Note: article updated from March 2015

 

Here at Landing.jobs, we love helping companies build great teams. To do so, we’ve made it our mission to simplify and improve the hiring process so that we can attract great candidates to fulfil these roles. However, one of the biggest stumbling blocks we’ve found in recruitment is an unwillingness on the part of some employers in disclosing salaries or salary ranges on job offers. What’s going on here?

Status quo: Employers rarely disclose salary

Human resourcing can sometimes seem like a game of poker; neither the employer nor the potential candidate is willing to show their hand when it comes to roles with undisclosed salaries.

Recruiter: “Why don’t you tell me how much you think you’re worth?”
Candidate: “What salary range have you budgeted for this role?”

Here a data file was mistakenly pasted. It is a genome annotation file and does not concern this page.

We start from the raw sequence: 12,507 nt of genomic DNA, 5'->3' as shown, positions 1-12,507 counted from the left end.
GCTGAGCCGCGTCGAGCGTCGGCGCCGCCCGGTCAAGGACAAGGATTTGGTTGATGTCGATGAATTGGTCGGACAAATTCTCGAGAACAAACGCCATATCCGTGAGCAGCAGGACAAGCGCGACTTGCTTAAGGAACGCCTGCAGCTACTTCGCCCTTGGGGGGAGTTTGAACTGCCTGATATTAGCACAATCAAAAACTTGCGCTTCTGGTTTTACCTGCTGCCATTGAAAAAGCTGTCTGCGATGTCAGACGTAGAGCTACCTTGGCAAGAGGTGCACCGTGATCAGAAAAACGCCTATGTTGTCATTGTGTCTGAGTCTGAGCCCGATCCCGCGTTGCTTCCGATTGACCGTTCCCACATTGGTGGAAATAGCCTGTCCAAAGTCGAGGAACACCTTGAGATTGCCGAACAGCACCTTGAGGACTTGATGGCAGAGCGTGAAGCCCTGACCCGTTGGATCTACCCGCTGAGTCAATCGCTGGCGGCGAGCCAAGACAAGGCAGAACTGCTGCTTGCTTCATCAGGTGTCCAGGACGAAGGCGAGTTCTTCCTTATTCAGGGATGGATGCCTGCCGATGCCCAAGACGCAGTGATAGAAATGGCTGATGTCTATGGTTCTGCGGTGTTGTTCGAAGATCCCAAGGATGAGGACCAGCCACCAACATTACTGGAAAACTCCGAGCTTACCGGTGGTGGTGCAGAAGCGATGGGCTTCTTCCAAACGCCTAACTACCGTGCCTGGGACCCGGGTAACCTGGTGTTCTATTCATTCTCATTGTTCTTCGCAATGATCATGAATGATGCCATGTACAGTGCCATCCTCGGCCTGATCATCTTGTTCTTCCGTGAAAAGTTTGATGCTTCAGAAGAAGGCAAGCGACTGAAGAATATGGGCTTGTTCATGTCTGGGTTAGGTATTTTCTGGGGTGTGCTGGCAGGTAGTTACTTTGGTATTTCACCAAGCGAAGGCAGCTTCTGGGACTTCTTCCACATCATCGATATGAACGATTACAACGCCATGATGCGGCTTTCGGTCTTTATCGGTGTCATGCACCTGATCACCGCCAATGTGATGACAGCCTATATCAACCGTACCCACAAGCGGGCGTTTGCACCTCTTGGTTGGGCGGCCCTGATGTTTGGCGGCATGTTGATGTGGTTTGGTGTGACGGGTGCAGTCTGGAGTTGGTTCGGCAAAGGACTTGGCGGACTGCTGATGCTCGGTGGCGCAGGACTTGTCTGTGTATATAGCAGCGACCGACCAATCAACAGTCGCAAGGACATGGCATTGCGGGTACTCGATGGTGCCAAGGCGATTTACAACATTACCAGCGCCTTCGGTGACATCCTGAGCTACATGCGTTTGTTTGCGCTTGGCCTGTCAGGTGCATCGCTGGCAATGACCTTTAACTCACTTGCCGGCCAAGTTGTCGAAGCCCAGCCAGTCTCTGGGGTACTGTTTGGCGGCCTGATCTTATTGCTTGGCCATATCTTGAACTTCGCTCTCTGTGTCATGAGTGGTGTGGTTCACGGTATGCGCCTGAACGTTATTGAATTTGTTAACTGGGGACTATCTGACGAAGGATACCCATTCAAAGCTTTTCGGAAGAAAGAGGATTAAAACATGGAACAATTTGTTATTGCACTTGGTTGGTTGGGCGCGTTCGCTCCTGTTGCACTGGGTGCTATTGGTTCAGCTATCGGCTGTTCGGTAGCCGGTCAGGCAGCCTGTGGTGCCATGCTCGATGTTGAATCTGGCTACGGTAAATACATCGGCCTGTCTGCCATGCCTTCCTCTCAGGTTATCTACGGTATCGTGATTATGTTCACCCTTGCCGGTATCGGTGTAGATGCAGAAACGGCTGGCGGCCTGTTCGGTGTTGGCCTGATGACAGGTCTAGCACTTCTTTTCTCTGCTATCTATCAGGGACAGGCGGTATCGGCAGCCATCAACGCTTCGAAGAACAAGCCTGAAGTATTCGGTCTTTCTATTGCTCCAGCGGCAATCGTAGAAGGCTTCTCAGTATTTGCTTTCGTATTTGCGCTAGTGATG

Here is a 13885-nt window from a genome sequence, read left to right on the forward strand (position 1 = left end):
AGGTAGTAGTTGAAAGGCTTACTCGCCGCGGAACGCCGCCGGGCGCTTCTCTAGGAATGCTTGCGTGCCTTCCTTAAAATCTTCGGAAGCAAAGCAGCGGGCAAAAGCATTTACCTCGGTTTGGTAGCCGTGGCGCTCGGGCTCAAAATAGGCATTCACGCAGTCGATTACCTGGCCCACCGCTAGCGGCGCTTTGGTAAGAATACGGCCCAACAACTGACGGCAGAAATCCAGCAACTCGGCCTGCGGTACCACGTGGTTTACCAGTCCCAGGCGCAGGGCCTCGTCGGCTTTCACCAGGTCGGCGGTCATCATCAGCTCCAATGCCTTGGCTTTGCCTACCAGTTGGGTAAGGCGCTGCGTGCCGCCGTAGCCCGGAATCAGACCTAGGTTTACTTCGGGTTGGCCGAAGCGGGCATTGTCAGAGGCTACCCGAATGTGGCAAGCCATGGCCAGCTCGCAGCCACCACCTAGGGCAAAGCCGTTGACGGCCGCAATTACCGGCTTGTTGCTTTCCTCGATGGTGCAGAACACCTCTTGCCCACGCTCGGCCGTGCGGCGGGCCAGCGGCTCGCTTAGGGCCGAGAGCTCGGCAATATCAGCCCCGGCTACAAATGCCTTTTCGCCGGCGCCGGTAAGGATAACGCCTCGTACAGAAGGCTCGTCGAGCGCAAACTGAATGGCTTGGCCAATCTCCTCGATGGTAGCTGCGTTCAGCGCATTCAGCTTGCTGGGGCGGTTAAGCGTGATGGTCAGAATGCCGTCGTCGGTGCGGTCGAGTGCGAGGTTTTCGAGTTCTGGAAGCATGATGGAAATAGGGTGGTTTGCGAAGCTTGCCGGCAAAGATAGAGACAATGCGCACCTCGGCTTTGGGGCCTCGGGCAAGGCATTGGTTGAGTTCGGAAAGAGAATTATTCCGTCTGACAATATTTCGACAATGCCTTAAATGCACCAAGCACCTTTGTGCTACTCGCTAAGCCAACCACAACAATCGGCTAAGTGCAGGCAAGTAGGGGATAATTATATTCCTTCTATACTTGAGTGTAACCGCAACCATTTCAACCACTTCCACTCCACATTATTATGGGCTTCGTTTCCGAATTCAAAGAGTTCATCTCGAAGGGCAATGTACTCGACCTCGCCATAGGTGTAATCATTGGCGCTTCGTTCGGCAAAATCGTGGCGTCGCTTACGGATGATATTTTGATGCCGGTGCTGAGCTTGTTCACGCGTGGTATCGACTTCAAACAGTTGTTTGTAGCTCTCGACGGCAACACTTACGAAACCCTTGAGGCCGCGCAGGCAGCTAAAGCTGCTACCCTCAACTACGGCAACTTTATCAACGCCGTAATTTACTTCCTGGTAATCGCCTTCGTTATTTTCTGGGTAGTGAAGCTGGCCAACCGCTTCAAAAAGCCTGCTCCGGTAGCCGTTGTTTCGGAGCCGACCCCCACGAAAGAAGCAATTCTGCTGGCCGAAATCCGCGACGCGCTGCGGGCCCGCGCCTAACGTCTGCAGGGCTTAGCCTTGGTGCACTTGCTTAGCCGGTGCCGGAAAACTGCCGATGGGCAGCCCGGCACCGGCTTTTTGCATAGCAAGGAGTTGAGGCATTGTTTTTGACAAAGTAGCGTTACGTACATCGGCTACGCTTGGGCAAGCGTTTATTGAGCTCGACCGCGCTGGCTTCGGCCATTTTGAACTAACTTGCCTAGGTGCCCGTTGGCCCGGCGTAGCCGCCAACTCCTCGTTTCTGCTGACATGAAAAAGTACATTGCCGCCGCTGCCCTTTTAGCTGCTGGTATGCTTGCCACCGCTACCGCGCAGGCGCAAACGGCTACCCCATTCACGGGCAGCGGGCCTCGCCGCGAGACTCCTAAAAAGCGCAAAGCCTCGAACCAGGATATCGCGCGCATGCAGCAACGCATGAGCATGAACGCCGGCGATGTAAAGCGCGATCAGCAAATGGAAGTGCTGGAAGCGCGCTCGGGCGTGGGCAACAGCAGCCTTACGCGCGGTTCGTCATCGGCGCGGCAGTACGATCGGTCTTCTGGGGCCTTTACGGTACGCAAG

*poker face*

Whilst business savvy and negotiating skills are certainly desirable in the workplace, both parties would admit that mutual distrust is a poor way to start what should become a rewarding relationship. When a company seeks to employ someone, they tend to have a very clear idea of roles, responsibilities, metrics for success and – how much they are willing to pay for a candidate who can deliver.

Naturally, employers are demanding, but if they are going to field the best pool of candidates who will invest time and effort in their CV presentation, cover letters, interview preparation, background checks, references and proficiency tests, then being open and honest about the budget they have for a job will go a long way to avoiding disappointment on both sides.

Two years after we first wrote this article, we can proudly say that companies’ mindset are changing and we’re having more and more employers disclosing salaries. #freethesalaries (someone should really create this movement. Just sayin’)